26 December 2017

Put landscape and biodiversity first

| Paul Costigan
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Photos: Paul Costigan.

This post starts with being in front of our house at 6:15 am listening to the cacophony of sounds coming from what must have been a rowdy Christmas Day gathering of Sulphur-crested-Cockatoos at end of the street (near the Dickson Drain). While it was amusing to hear all this first thing – my thoughts went out to anyone trying to sleep in.

Living in an inner Canberra suburb is something I cherish. Besides the generous greenery, there are also the joys of having a reasonable level of biodiversity. Unfortunately, the fate of Canberra’s biodiversity is an issue that is yet to be seriously dealt within the current ACT Government.

Urban biodiversity is fundamental to the survival of the planet, being about the life of the complex systems of animals and plants that we should be doing far more to cherish and ensure they all survive – especially within our urban spaces.

From my initial research on the subject of biodiversity in Canberra, it seems that there is the traditional divide and emphasis on what is recognised as being of interest in biodiversity.

The areas of interest within the ACT documentation are on the obvious – being the ecosystems within open spaces and woodlands around the city edges and some of the inner spaces such as Gold Creek and Weston Park.

What is not identified is the stewardship of the city’s biodiversity that is within the streetscapes and – more importantly – is within everyone’s frontyard, backyard and side garden spaces. Where there is a healthy biodiversity you will find a complexity of insects, birds, and other life.

When you look through development applications and planning documents, care of the city’s biodiversity is not a priority. It may be mentioned but it is not protected by the requirements to be met in order for small to large developments to proceed.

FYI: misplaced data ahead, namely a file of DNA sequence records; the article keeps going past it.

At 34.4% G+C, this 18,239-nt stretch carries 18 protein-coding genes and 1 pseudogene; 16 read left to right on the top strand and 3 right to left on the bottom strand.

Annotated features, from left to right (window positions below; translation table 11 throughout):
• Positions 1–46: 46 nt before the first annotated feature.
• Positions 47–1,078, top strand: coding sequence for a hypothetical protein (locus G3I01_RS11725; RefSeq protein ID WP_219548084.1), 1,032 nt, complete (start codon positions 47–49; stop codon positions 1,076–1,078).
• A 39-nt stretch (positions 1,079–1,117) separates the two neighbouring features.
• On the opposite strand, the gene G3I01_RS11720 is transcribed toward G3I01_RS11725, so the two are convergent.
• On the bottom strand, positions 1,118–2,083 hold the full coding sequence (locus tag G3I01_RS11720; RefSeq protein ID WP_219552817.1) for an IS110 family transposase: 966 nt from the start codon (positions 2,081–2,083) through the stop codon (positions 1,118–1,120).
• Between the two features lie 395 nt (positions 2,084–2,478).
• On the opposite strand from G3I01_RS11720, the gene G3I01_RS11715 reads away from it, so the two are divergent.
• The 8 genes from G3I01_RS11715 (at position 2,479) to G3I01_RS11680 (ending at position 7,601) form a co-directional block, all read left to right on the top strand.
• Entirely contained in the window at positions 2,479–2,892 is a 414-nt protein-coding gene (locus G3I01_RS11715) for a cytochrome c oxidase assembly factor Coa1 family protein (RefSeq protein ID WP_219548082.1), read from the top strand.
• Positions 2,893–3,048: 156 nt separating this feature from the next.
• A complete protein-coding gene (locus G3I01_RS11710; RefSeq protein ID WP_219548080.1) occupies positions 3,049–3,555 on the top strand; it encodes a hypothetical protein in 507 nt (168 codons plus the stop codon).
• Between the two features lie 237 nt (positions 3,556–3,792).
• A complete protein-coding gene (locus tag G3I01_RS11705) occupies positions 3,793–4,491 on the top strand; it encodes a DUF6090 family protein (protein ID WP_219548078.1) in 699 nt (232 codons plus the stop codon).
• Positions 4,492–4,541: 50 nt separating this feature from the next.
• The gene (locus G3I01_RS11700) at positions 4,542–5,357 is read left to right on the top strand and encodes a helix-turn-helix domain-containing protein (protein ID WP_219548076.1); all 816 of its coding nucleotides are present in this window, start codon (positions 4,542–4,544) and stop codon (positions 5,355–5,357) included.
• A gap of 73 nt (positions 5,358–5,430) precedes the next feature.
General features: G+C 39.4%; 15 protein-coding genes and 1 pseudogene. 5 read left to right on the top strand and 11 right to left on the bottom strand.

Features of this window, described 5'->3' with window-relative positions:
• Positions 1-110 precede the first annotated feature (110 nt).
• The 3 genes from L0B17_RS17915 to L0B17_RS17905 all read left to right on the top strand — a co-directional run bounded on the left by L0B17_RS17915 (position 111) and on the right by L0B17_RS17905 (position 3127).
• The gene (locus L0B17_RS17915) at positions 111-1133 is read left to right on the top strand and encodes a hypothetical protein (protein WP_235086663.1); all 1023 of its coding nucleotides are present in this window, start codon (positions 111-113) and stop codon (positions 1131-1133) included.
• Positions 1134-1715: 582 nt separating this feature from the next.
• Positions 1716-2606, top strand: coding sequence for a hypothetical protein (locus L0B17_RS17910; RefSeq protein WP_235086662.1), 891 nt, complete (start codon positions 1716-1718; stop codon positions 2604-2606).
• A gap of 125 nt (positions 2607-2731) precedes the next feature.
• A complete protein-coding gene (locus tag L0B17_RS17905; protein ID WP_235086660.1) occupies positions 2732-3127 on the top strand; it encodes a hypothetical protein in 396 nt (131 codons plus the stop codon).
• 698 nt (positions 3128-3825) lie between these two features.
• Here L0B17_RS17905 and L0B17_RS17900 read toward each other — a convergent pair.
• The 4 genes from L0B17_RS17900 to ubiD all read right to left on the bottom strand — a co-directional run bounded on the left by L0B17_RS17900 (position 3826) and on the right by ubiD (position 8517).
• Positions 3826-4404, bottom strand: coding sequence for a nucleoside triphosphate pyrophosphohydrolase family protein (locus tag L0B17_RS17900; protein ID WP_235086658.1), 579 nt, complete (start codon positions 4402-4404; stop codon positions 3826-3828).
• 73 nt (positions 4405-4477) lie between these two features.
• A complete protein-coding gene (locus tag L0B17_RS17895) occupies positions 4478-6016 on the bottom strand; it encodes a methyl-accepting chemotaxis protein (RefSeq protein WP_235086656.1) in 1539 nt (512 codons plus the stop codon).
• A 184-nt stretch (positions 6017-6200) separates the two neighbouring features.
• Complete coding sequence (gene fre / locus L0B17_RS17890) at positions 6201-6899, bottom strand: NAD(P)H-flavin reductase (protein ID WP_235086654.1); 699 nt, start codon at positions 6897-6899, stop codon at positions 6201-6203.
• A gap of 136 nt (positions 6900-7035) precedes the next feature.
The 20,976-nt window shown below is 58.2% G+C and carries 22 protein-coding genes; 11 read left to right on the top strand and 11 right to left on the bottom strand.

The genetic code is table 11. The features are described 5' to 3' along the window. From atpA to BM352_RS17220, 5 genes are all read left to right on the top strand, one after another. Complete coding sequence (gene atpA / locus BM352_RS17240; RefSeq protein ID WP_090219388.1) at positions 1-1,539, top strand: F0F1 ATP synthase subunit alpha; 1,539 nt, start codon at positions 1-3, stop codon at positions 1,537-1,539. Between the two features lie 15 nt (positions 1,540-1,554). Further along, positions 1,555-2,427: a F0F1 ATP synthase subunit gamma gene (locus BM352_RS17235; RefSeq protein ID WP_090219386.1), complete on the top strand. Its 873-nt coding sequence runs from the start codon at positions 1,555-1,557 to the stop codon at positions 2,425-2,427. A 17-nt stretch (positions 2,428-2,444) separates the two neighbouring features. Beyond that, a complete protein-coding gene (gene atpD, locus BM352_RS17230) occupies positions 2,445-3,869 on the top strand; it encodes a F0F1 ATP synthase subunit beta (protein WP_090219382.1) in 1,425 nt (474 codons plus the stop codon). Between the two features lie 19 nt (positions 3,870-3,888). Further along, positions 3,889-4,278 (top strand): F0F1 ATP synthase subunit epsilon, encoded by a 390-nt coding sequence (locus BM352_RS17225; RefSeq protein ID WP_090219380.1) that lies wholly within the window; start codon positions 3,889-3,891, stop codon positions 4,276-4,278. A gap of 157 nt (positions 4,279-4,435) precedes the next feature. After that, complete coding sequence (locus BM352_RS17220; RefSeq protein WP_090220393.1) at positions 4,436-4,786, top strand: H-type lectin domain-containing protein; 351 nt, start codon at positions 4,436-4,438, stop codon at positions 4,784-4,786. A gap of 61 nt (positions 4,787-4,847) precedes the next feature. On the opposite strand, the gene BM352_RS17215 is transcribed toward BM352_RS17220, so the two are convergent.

If there is one thing that should have been learnt from the ten year drought, it is that most of the formerly cherished lawns should largely be replaced by a much more diverse range of plants – that would not only be more drought-resistant (require less water), but also add to the biodiversity of the suburbs.

Our older suburbs were originally designed with a reasonable diversity of shrubbery that led to a healthy biodiversity. Sadly with the ad hoc approach and the flexible planning regimes now being applied, much of this is under threat. Campbell is one suburb designed with generous greenery. However, this is slowly being eroded through a planning approach that does not include enhancing, or at least maintaining, the biodiversity of the area. The cherished greenery, both public and private, is under threat.

Many of Canberra’s newer suburbs are not based having complex and healthy biodiversity within the residential spaces. This situation may be impossible to turn around given the smaller block/larger house approach by developers – and as approved by our planning directorate. Many have token plants but most will never be able to introduce any form of thick hedges or extensive bushes and trees – there is just no room for such complexity. Ornamental grasses and the occasional flowering plant is not the same.

What to do?

It comes back to planning – again. It is about how we plan and develop our suburbs – or in the case of older suburbs – redevelop them.

A greater priority needs to be placed on embedding care for, and the enhancement of the city’s biodiversity within the planning structure. Such an approach does not exclude increasing density of residential houses. But it does mean that a landscape approach to development needs to be upfront rather than being seen as decoration and treated as an optional add-on.

We actually have talented professionals within our government bureaucracy and within a few local professional consultancies who, if given the opportunity, could provide the expertise and guidance to turn this situation around.